Journeys Of Faith


Journeys of Faith is a program in which members of the community speak about their spiritual journey for a few minutes at the beginning of the service.

Yvonne McQuilkin's Journey of Faith

Yvonne McQuilkin gave this Journey of Faith on April 30, 2017.

I’d like to start with a quote that inspired my Journey of Faith:

“Mystery creates wonder, which leads to curiosity, which in turn provides the ground for our desire to understand who we and what we truly are…. So it is best to start at the beginning.”

Ray Wilson's Journey of Faith

Ray Wilson gave this Journey of Faith on March 19, 2017.

Ray WilsonI was born in 1944, at the height of World War II, and raised in Lexington, Massachusetts. My father, an engineer, was considered an essential civilian and so stayed home. My mother, an English Literature major, was a stay-at-home mom. They fell in love on their first date, and they were a team for over seventy years. I had two sisters and a brother, all younger. My younger sister Sarah and my brother Mark both had cystic fibrosis, and died in their early twenties. A day doesn’t go by without my thinking of them and missing them.

Jim Lacey's Journey of Faith

Jim Lacey Jim Lacey gave this Journey of Faith on January 22, 2017.

First, I'd like to talk about my "spiritual” journey.

I was brought up Catholic and during high school in the early 1970s was quite involved with the church. This was in part due to a young liberal priest who ran a "rap group" for young people. It was a mix of prayer, folk songs, consciousness raising, and meditation.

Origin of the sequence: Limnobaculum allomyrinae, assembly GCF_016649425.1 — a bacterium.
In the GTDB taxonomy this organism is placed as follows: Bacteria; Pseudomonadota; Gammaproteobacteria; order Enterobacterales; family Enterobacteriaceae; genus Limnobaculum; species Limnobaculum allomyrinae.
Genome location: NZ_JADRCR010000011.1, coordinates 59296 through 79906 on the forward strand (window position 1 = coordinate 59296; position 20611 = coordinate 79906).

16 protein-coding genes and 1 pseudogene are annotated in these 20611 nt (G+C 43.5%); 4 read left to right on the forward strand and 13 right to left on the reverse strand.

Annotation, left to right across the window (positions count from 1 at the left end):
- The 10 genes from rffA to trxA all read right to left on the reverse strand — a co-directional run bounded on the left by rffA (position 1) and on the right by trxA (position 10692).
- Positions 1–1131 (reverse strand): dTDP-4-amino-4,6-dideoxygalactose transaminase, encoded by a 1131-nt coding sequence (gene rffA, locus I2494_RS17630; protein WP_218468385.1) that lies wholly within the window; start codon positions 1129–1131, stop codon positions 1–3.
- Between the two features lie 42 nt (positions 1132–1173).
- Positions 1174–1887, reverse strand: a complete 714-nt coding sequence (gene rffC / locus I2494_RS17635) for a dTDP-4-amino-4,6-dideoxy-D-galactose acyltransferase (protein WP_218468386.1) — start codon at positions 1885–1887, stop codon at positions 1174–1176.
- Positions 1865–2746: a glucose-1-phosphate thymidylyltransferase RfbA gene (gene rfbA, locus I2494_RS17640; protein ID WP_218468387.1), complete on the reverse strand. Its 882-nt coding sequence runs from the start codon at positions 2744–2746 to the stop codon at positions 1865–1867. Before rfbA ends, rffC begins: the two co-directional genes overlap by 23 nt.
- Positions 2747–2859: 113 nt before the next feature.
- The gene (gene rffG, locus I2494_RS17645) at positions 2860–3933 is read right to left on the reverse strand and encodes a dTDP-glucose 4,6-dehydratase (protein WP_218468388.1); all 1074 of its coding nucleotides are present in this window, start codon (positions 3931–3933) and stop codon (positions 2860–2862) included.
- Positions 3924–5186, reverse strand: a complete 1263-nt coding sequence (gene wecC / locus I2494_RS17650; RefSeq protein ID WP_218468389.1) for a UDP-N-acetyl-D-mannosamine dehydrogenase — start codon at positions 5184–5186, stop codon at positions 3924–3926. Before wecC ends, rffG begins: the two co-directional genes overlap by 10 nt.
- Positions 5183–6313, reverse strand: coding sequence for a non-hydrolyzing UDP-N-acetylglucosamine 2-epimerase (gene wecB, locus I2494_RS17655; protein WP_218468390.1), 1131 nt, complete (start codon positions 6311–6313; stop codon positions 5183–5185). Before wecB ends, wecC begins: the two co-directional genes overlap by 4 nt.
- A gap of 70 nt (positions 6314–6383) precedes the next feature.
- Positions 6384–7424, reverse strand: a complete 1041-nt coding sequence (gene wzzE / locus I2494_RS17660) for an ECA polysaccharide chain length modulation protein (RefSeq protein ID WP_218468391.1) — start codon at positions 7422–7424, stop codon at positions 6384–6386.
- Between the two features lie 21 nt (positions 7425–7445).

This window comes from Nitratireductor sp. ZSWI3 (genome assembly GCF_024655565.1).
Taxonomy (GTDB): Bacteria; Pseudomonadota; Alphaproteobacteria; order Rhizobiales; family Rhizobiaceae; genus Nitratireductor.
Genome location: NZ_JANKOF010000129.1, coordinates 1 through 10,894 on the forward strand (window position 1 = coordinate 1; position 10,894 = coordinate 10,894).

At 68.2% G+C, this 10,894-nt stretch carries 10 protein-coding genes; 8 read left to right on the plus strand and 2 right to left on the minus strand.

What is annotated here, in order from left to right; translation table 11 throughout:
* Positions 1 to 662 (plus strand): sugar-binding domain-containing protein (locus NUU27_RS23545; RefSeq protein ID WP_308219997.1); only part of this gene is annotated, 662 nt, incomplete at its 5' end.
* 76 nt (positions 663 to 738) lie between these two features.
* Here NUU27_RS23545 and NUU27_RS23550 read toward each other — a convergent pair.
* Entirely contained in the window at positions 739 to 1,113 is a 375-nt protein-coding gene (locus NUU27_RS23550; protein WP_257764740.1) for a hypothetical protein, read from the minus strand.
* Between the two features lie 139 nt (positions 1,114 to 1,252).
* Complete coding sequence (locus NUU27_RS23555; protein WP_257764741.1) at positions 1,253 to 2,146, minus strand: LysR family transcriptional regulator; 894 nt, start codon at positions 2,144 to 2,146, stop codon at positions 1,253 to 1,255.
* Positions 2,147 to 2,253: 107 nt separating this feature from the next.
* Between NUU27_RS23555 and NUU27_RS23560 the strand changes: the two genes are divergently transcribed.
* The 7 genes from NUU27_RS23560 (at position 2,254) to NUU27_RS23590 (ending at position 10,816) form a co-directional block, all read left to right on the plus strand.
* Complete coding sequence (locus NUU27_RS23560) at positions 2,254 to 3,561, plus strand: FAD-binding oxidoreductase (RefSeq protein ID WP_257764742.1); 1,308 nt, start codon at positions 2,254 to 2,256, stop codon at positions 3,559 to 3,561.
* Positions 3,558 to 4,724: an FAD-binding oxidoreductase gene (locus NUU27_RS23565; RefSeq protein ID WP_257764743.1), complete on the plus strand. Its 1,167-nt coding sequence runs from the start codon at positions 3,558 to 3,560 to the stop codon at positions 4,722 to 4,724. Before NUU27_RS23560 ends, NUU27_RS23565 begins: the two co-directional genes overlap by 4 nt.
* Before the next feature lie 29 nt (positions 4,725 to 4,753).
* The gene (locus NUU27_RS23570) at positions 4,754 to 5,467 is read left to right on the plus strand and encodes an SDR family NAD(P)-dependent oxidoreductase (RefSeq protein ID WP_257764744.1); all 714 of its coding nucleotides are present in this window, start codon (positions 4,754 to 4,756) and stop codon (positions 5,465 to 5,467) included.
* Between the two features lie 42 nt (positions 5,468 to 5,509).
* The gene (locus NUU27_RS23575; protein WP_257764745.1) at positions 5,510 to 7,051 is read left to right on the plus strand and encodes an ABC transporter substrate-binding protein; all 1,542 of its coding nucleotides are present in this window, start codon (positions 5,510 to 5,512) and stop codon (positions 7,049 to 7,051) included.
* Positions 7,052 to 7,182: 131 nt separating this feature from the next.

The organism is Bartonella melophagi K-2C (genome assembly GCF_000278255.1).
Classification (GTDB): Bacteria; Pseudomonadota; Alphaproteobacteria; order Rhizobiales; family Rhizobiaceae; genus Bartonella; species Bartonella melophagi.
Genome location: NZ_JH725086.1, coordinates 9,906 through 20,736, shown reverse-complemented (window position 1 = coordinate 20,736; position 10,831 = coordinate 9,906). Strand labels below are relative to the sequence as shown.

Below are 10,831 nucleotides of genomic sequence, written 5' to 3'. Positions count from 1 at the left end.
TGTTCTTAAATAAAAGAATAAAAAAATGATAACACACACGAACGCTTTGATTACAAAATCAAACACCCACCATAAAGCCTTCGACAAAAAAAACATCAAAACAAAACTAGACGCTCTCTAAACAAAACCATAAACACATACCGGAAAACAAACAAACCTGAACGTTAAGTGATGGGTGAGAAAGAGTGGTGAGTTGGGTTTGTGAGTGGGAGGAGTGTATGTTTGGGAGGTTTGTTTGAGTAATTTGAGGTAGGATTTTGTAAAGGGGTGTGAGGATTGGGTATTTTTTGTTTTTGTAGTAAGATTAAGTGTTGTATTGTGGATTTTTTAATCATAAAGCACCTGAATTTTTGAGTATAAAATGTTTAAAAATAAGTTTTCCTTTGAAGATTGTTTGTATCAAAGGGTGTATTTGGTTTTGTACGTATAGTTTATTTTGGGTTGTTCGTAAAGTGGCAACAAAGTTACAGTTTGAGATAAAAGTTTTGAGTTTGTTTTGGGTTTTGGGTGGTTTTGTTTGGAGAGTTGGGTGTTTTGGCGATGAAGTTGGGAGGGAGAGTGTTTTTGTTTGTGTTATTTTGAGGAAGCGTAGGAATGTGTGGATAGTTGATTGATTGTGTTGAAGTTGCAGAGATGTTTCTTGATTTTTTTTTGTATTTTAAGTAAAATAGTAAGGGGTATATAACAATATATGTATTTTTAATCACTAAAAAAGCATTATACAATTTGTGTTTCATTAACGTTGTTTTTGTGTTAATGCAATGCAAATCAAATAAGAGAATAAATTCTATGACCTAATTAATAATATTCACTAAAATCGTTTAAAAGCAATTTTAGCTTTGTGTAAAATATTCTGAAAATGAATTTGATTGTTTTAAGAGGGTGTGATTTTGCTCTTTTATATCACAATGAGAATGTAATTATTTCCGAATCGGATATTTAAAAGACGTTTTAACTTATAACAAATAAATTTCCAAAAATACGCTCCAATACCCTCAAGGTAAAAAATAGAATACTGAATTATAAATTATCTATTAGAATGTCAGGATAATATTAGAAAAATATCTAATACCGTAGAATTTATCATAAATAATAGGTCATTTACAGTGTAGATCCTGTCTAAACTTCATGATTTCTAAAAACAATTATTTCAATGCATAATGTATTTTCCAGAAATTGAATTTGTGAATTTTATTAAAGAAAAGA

Jeff Clark's Journey of Faith

I was raised Roman Catholic, as my family moved from Chicago to Buffalo to Pittsburgh and back. My Baptist father signed an agreement with the church that my brothers and I were to be raised Catholics. I remember masses in Latin. My older brothers went to Catholic school and experienced the nuns’ strict discipline. For his 50th birthday, one brother got a wind-up toy nun that spit sparks as it walked down the table.

To me, Catholicism was a closed, doctrinal faith that was out of touch with how I came to understand the world. I grew up during the heyday of environmentalism – a time of increased understanding of our reliance on the natural world. Christianity didn’t talk about our relation to nature, except that we fell from it.